Gynecology 5th year, 4th lecture (Dr. Sallama Kamil)


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The lecture has been given on Feb. 16th, 2011 by Dr. Sallama Kamil.

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Gynecology 5th year, 4th lecture (Dr. Sallama Kamil)

  1. 1. بسم الله الرحمن الرحيم<br /> Genital prolaps<br />
  2. 2. Genital(utero-vaginal )prolapse is extremely common, with an estimated 11% of women undergoing at least one operation for this condition.<br />Definition:<br />A prolapse is a protrusion of an organ or structure<br />beyond its normal position.<br />Prevalence: It is estimated that prolapse affects 12-30 %of multiparous and 2 % of nulliparous women..<br />
  3. 3. Classification:<br />Genital prolapsesare classified according to their location and the organs contained within them :<br />1.Vaginal wall prolapse.<br />2.Uterine prolapse.<br />3.Uterovaginal prolapse.<br />4.Vault prolapse. <br />
  4. 4. Classification:<br />1.Vaginal prolapse is classified into:<br />Anterior vaginal wall prolapse<br />• Urethrocele: urethral descent.<br />• Cystocele: bladder descent.<br />• Cystourethrocele: descent of bladder and urethra.<br />Posterior vaginal wall prolapse<br />• Rectocele: rectal descent.<br />• Enterocele: small bowel descent.<br />
  5. 5.
  6. 6. Uterine Prolapse<br />6<br />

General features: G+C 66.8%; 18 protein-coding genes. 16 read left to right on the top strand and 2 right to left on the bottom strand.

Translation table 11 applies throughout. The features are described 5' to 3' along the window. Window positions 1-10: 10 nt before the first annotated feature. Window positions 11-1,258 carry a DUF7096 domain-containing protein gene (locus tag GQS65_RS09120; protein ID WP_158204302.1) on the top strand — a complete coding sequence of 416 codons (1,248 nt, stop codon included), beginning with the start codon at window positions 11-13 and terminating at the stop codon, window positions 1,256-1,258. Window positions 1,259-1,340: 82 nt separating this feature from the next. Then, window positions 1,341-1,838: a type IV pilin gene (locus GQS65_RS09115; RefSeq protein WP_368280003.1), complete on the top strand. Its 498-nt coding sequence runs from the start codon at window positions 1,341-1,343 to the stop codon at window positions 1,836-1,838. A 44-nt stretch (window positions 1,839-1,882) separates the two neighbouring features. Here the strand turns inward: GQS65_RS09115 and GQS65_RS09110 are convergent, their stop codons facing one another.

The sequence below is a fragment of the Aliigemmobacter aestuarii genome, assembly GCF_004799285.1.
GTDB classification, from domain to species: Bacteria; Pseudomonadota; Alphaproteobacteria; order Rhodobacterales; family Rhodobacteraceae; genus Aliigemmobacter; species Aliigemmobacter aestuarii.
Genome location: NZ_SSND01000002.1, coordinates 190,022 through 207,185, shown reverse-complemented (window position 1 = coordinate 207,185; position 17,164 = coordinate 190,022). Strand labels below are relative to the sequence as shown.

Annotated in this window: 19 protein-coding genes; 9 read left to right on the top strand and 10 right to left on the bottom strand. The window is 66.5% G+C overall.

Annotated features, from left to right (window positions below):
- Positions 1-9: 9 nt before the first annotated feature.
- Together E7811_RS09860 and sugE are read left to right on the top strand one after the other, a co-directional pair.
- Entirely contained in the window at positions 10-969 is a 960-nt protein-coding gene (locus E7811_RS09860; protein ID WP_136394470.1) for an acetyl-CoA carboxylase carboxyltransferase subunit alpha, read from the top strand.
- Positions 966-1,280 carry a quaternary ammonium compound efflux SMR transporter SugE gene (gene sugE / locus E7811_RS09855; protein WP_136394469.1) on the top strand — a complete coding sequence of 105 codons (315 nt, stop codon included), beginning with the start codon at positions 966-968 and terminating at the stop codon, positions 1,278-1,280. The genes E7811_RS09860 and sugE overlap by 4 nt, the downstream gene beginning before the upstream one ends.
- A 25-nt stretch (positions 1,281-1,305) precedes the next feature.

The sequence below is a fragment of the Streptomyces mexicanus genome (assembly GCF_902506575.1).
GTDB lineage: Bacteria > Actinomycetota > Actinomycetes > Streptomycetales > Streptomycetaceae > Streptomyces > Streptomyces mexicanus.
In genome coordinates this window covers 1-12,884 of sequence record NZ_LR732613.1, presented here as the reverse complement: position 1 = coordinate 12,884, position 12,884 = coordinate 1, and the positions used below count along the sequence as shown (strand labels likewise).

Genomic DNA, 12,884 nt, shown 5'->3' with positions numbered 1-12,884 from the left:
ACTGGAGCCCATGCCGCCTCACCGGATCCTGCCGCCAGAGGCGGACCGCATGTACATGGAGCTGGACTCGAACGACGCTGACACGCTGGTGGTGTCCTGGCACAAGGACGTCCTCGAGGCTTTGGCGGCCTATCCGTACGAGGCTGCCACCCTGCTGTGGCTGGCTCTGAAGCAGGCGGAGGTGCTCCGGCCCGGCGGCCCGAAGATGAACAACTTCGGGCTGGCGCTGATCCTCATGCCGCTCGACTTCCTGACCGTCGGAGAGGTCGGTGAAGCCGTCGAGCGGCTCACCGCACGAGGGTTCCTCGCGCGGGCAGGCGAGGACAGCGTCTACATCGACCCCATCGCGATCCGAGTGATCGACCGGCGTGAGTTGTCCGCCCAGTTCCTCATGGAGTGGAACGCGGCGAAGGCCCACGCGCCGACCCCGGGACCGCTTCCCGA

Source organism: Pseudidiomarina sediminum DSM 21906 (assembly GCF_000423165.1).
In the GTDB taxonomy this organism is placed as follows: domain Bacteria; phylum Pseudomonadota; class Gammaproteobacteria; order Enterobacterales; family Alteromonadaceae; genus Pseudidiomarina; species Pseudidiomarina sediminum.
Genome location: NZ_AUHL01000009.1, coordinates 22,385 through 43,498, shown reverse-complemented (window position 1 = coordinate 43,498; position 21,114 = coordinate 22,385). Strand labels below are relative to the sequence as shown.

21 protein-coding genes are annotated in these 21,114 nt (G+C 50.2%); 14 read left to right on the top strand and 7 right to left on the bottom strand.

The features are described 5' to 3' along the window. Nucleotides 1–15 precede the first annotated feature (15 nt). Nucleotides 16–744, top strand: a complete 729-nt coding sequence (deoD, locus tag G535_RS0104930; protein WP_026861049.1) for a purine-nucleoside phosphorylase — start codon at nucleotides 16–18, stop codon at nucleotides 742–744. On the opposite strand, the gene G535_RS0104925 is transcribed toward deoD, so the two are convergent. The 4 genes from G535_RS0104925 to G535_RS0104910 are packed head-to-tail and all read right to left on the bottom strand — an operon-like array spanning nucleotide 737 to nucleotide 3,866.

7. 7. Rectocele<br />
  8. 8. 2.Uterine prolapse: uterine descent with inversion of vaginal walls<br />Three degrees of prolapse are described and the<br />lowest or most dependent portion of the prolapse is<br />assessed whilst the patient is straining:<br />• 1st degree : descent within the vagina (cervix still inside vagina).<br />• 2nd degree : descent of the cervix to the introitus and appear out side the introitus.<br />• 3rd degree : the cervix and the whole uterine body seen outside the uterus. <br /> Third-degree uterine prolapse is termed procidentia and is usually accompanied by cystourethrocele and rectocele<br />3.Vault prolapse: post-hysterectomy inversion of vaginal apex<br />
  9. 9. Uterine prolapse with Enterocele<br />
  10. 10. Etiology:<br />-The connective tissue, levator ani muscles and an intact nerve supply are vital for the maintenance of position of the pelvic structures, and are influenced by pregnancy, childbirth and ageing. <br />-Whether congenital or acquired, connective tissue defects appear to be important in the etiology of prolapse and urinary stress incontinence.<br />